Before we get into the heart of the dispute over Baker County’s
proposed rules for rural driveways and private roads, let’s dispense
with at least with one thing.
No one, including people who have criticized the proposed rules, wants to imperil Baker County’s 216 volunteer firefighters.
This is not an either/or situation. We needn’t choose between saving money and saving lives.
The real issue here is whether the proposed road standards strike a
reasonable balance between preserving property owners’ rights, and
ensuring that firefighters and other emergency workers can get to those
properties when they’re summoned.
People who choose to live outside town know that in an emergency they
will have to wait longer for fire trucks and ambulances to arrive.
A couple decades ago you could bypass Bend if you wanted to, except you never did.
In most years during the 1980s my family traveled east every
Thanksgiving from our home in Stayton, over the North Santiam River and
through the Cascades to Sunriver, where we rented a house for the long
Back then Bend was small enough that the one main route through town —
Highway 97 — was sufficient to handle even heavy holiday traffic. There
were an awful lot of signals, sure, but the delays were of a tolerable
If anything, the brief interlude as we traversed Bend only heightened
my sense of anticipation for Sunriver and its fabulous (to a kid and,
occasionally, to an orthopedist) sledding hills and sleeping lofts. I
remember how my heart would beat a little faster when our car cleared
the last intersection and the roadside pines appeared and the sign for
the High Desert Museum loomed out of the darkness (it was almost always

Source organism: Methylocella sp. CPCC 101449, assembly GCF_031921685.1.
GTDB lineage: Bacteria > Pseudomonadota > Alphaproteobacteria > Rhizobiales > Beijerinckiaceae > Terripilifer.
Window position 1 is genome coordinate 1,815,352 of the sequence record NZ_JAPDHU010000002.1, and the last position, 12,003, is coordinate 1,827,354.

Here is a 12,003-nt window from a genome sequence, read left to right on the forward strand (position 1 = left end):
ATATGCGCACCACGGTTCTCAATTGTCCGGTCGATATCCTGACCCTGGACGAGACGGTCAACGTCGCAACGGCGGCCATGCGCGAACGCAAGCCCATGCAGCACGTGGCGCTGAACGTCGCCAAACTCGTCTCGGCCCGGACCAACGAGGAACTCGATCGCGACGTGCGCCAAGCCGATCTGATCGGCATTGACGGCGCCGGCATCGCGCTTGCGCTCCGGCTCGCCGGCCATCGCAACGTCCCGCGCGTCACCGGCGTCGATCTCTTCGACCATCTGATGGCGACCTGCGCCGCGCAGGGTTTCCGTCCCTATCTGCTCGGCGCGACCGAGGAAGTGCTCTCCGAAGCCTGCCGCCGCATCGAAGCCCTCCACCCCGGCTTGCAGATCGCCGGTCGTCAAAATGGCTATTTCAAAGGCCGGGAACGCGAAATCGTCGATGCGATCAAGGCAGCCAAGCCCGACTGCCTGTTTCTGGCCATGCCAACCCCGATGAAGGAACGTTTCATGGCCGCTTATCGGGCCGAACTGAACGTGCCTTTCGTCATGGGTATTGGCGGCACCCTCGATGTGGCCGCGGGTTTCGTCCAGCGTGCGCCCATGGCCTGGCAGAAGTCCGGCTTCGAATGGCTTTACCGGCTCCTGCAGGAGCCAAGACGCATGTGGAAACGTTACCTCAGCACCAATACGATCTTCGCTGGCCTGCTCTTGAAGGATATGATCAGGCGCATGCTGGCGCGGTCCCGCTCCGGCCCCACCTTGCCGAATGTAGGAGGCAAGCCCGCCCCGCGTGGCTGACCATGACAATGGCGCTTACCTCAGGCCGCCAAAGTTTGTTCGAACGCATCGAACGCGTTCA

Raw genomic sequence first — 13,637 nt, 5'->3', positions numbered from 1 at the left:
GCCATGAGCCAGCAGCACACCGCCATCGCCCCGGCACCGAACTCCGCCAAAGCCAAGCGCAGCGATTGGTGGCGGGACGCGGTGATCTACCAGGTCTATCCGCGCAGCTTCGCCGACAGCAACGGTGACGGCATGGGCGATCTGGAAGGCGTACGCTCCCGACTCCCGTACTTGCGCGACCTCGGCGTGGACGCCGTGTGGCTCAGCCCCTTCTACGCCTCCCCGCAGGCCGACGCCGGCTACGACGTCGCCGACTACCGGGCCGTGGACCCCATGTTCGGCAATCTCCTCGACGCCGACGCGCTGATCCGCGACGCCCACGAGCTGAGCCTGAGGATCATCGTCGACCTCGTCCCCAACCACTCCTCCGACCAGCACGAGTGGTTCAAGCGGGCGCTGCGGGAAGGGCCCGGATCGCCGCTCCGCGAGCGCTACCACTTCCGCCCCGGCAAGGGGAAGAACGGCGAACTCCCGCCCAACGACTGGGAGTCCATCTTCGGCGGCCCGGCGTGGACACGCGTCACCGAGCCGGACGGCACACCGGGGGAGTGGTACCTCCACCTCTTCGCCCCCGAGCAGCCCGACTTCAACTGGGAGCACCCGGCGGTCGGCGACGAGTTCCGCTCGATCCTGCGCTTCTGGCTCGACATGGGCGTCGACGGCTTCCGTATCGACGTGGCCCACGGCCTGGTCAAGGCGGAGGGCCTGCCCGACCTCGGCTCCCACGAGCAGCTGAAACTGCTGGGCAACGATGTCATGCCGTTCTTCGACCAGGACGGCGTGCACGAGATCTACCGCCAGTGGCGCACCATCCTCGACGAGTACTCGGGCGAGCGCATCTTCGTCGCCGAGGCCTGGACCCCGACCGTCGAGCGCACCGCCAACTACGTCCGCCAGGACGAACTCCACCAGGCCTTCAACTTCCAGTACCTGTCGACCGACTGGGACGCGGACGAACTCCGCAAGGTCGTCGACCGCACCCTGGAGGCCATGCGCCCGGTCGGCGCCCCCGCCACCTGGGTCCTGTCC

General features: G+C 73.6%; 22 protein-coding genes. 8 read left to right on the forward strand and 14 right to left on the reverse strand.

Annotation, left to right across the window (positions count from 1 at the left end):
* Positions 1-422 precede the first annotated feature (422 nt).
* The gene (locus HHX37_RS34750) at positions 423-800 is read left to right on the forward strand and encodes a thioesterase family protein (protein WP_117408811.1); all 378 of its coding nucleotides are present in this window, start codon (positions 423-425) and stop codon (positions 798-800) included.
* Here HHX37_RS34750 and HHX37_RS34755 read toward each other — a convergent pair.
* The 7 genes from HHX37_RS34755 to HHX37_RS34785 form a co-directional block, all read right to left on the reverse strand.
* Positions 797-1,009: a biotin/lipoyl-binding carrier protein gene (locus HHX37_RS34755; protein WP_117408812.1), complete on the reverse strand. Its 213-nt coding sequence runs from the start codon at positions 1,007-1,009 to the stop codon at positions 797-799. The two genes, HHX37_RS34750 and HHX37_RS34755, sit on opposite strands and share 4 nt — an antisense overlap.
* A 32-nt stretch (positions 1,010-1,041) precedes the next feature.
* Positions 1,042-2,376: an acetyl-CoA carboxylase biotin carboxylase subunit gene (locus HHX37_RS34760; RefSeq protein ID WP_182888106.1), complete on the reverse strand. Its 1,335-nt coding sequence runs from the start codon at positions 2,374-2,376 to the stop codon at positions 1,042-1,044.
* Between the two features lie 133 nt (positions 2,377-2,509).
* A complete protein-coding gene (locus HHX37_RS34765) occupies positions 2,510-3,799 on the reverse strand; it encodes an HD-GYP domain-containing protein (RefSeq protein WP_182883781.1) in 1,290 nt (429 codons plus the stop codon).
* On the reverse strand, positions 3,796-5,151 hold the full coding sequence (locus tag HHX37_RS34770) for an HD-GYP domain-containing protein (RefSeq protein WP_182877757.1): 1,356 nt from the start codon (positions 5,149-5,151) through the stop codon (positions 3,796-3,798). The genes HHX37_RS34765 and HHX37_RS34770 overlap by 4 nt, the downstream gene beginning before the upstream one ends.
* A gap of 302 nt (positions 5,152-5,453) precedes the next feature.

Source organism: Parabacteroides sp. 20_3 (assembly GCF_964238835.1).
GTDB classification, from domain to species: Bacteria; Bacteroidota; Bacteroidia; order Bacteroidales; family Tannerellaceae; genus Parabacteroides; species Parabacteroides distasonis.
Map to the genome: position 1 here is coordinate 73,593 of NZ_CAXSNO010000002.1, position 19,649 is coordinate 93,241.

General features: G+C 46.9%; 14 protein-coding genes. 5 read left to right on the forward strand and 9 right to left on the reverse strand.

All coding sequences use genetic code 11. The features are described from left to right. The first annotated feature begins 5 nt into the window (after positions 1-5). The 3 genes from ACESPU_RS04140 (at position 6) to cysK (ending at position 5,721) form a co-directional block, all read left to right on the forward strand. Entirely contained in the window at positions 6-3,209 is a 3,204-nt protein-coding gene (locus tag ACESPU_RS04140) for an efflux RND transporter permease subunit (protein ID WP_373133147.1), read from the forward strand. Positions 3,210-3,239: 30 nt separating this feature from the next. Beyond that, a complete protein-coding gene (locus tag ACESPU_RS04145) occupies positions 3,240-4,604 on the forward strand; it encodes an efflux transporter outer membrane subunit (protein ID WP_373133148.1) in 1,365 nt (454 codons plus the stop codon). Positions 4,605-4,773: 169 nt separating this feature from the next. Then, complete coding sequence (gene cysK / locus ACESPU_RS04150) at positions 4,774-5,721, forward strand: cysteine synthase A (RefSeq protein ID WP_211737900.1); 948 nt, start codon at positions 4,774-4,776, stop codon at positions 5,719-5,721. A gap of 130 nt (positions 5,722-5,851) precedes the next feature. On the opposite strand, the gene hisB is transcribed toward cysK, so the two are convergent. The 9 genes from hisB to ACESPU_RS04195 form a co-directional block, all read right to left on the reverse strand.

dark, because we left after school on the day before the holiday).
Hells Canyon has long been one of Baker County’s main tourist
attractions, but the views down there are much more abundant than the
A Colorado company hopes to change that ratio.
We applaud the Baker County Commissioners for approving on Wednesday
Western Land Management’s request to change the zoning on its 76-acre
property. That change paves the way for the company to build an RV park
on its parcel beside Hells Canyon Reservoir, about four miles north of
The county planning commission endorsed the company’s plans last month.
Western Land Management wants to construct 10 cabins and create campsites for 25 RVs and 25 tents.
Baker County’s three commissioners made a difficult decision last week
when they appointed 11 people to serve on the county’s Mental Health
But we believe it was the right decision.
The controversial part was commissioners’ decision to not re-appoint
two incumbent members, chairman Gary Dielman and secretary Ed Moses.
Both Dielman and Moses have publicly criticized commissioners for
failing to scrutinize Mountain Valley Mental Health (MVMH), the private
contractor the county hires under a million-dollar contract to serve
clients with mental health problems.
Many of those criticisms were valid.
State regulators cited more than a dozen deficiencies at MVMH in 2006.
The foundation of Northeastern Oregon’s timber industry used to be the biggest things in the woods: old growth ponderosa pines.
Yellow bellies, they’re sometimes called.
The future of that ailing industry, by contrast, might well depend on a
lot of little things that loggers used to pile and burn, if they
bothered to do anything with the stuff.
“Slash” is the traditional term for skinny trees, limbs, needles and
debris, but nowadays you’ll more often hear about “biomass.”
Members from Baker County’s Small Woodlands Association talked during a
recent meeting about using biomass as the basis for an industry that
could include a power plant and a wood pellet mill.
Harvesting biomass can also lead to healthier forests where trees grow
faster and are less susceptible to insects, disease and fires.
Those prospects are exciting, and could create a new source of income for private forest owners.
But this is not a turnkey operation waiting for someone to twist it into profit-making life.
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